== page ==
Miller responded by musing whether Nine's Hugh Marks would agree with that, adding, "yes I'm proud that we're leaders in news, but don't construe that as a monopoly".

Nor were they happy to talk about the views of James Murdoch, who Miller said "hasn't worked in the Australian market, hasn't given me feedback, and (with whom) I don't agree".

Did News indulge in character assassination, senators asked, the questioning turning from Victorian premier Dan Andrews - as illustrated in a Telegraph front page headline 'Dan-made disaster' which Reid characterised as "tough scrutiny" - to Gillian Triggs, and later women such as ABC presenter Yassmin Abdel-Magied, with Miller adding, "Australians are smart, they make up their own minds".

And why are some people frightened of Rupert Murdoch? A long pause is followed by Reid's "That's a question for them" while Miller claimed he "rarely talked" to Murdoch and hadn't asked him about his political views.

To, "does Rupert like picking winners", Miller answered that while "we all" did, editors chose their own positions. He cited the campaign support of Australian of the Year Grace Tame, and more recently breaking the Brittany Higgins rape story as evidence News didn't have "an issue" with women.

Mehreen Faruqi wasn't so sure, asserting that Sky News "seems to have racism as a business model". Miller answered that News published "a range of opinions" - even Kevin Rudd's on China recently - and that they were "a cornerstone of our democracy. It's not the intent to hurt or harm".
She was critical that News contributors included supporters of racism and the 'great replacement' manifesto, while Kim Carr spoke of "a disturbing pattern of character assassination", involving several scientists, "villified by your publications". Sarah Hanson-Young asked for details of coverage of a number of topics on notice "split between news items and commentary".

And does it help to be a foreign-owned company? "We're an Australian company, Reid said, and although Miller a little grudgingly admitted the subsidiary was wholly-owned by US-based News Corp, it was "no less committed to Australia".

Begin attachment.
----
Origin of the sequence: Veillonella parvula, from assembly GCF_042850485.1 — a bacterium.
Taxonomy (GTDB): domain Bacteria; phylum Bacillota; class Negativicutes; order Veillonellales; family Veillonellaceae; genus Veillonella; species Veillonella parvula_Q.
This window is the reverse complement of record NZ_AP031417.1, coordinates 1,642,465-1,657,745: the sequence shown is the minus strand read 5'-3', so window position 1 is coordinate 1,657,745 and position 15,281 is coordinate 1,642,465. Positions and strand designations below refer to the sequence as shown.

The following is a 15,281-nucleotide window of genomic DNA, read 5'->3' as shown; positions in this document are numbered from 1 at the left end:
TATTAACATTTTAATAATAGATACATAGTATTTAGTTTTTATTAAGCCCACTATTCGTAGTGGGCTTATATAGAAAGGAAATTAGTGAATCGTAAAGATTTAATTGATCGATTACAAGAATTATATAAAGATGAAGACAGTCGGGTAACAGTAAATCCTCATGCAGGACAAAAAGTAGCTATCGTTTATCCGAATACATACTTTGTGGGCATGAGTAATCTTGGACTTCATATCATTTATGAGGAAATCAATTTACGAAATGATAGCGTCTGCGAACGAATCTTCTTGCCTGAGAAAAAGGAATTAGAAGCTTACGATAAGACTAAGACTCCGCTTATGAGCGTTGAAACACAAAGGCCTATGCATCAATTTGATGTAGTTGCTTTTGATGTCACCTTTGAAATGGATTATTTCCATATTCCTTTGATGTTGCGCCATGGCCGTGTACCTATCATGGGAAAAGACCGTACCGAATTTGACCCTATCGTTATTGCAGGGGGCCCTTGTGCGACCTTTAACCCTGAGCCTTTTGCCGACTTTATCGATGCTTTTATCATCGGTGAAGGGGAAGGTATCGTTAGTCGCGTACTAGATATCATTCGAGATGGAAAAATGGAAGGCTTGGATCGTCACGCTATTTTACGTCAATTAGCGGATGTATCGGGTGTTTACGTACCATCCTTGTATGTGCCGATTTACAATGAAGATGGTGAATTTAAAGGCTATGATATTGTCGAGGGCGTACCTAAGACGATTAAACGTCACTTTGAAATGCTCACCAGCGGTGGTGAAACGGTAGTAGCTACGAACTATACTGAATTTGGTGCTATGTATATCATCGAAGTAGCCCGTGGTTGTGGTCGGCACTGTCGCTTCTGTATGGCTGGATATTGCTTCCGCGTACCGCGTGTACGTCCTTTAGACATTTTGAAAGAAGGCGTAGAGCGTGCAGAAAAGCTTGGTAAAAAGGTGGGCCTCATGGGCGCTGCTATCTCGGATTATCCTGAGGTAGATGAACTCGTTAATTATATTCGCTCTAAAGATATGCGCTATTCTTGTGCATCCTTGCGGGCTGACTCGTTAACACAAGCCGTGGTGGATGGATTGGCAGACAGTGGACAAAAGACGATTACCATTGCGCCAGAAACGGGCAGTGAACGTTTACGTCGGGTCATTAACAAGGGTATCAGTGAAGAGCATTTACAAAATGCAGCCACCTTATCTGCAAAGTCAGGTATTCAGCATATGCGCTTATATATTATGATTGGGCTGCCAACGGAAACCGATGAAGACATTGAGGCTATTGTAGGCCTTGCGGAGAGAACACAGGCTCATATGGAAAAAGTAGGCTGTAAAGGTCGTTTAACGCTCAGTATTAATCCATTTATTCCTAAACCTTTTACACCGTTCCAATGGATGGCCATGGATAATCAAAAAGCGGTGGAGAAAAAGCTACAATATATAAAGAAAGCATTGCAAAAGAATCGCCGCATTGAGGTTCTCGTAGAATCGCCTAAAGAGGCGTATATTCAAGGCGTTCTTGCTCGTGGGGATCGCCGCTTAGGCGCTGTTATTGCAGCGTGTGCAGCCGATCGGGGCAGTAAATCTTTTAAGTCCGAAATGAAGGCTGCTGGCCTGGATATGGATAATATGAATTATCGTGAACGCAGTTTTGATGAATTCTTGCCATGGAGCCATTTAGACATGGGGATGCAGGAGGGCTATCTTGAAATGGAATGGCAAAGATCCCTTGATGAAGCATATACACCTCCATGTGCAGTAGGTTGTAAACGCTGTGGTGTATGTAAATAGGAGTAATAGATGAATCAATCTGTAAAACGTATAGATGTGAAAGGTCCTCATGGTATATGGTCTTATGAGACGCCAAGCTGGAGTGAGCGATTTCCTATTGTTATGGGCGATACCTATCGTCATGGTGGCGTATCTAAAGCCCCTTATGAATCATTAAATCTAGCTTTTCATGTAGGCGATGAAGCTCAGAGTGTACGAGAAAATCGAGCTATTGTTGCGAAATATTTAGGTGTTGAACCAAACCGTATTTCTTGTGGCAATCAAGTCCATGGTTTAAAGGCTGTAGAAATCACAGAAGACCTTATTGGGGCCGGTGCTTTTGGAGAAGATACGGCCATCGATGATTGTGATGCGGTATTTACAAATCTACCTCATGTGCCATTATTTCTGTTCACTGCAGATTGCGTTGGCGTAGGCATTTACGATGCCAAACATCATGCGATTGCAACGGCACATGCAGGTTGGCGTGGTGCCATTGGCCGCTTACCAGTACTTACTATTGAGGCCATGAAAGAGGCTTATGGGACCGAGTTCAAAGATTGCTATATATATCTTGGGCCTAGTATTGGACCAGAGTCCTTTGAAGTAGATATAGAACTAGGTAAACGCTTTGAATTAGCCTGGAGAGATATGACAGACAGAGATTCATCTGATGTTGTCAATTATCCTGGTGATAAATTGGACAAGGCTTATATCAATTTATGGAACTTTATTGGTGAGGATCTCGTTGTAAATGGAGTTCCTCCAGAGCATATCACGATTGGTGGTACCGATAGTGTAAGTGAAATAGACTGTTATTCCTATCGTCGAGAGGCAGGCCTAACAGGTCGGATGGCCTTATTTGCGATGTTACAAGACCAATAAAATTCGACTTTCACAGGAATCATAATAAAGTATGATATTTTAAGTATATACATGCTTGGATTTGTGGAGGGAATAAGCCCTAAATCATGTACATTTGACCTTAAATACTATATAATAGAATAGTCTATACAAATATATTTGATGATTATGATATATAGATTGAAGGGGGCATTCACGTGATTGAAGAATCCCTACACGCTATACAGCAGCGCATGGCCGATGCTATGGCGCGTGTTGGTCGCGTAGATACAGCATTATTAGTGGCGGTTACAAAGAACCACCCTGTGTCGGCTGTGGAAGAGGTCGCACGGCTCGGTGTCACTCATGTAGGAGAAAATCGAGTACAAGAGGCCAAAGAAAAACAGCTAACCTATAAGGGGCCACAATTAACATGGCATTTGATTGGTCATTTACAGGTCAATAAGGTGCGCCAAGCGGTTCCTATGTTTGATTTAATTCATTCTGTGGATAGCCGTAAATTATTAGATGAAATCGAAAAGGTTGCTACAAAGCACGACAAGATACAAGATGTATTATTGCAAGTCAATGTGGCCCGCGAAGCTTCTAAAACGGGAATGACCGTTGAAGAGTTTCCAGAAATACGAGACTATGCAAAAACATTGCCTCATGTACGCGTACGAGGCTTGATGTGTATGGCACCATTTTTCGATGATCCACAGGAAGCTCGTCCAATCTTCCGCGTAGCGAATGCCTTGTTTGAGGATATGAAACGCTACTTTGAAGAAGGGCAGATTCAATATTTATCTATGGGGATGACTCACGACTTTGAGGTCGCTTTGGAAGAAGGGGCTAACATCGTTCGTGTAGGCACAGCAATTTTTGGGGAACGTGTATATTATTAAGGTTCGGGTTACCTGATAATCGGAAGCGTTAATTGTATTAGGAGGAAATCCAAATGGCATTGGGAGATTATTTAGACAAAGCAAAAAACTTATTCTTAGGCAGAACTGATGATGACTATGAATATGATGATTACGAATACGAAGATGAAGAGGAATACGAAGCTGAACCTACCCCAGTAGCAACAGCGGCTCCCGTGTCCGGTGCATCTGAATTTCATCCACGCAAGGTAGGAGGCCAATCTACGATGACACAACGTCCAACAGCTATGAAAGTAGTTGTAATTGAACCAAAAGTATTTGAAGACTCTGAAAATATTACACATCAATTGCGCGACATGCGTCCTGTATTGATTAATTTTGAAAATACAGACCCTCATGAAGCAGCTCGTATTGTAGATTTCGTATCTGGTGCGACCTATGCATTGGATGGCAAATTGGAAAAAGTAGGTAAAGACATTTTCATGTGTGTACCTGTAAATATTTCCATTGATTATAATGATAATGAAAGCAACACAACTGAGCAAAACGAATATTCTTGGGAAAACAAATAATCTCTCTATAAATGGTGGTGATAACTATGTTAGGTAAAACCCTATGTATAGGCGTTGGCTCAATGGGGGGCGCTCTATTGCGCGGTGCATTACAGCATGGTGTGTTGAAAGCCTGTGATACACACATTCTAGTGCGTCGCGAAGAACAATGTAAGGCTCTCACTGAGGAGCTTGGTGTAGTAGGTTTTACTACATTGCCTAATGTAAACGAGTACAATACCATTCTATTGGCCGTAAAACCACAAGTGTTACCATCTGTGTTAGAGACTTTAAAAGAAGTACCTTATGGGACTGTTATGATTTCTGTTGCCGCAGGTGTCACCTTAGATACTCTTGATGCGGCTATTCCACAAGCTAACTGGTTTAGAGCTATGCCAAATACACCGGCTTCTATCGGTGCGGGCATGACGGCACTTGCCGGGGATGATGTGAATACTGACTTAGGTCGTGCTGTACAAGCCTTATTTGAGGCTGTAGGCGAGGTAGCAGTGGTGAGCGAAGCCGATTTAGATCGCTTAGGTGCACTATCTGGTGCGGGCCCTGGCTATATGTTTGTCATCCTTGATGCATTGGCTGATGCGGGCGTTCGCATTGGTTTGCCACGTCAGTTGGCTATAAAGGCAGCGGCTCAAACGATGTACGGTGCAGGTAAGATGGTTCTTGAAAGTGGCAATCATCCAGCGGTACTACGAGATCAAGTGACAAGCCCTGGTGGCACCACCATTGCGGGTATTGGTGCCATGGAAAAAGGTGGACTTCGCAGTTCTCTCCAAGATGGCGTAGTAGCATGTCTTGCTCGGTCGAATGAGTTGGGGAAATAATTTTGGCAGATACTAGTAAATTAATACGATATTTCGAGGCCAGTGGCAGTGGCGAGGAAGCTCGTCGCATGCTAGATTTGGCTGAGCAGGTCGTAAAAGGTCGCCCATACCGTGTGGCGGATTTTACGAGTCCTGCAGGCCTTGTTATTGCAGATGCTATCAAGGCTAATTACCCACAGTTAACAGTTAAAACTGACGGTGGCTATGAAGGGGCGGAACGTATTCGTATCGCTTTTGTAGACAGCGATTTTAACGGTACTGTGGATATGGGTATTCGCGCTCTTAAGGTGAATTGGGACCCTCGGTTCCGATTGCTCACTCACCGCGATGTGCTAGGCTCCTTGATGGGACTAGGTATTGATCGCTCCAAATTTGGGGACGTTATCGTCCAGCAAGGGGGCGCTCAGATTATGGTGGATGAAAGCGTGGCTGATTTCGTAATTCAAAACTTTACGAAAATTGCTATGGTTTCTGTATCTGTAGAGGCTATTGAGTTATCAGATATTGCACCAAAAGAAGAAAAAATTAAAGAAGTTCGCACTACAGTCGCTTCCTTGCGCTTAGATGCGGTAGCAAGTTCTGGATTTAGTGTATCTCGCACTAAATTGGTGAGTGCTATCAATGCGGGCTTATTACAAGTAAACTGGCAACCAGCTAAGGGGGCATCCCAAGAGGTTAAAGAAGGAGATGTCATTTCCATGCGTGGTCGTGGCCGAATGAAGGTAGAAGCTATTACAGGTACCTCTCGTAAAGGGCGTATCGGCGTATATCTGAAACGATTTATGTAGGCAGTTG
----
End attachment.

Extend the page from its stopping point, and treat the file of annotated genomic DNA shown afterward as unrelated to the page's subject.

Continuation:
It was senator Sam McMahon who started the questioning on "direction to editors", getting a firm negative from Michael Miller, but the matter was returned to later.

The answers came slowly: Rupert Murdoch didn't always go into newsrooms when he visited Australia, and hadn't contacted editors this year. Reid admitted that "Yes, very occasionally, you'll get a call from him."

Would he support editors fronting this inquiry, or even attend himself: "I can't answer for him," Miller said.

Kim Carr returned to the topic later, learning that "all editors" were not invited to events held at Rupert Murdoch's Carmel ranch (which he sold in 2011). Miller said he had been to one such event, while Reid said there were "a range of occasions where editors might get together", some hosted by Murdoch, and others he might pop in to, "two or three times in my career of ten years".

"You might have to ask Rup(ert)," he started to say, then added... "usually it's a group of colleagues to talk about the business they're in."

If there were any in Queensland, Hanson-Young volunteered "everyone knows about it" to Miller's murmured, "Believe me."

He denied there was an increase of opinion on front pages, but wouldn't accept her assertion that News' newspapers had become "a blancmange of opinion bled from the opinion pages".

Breaking for lunch, it was somehow noticeable that the name of Col Allan hadn't been mentioned. Maybe the senators just weren't asking the right questions.

Peter Coleman

Pictured: Former prime minister Kevin Rudd opens the inquiry he prompted

Sections: Newsmedia industry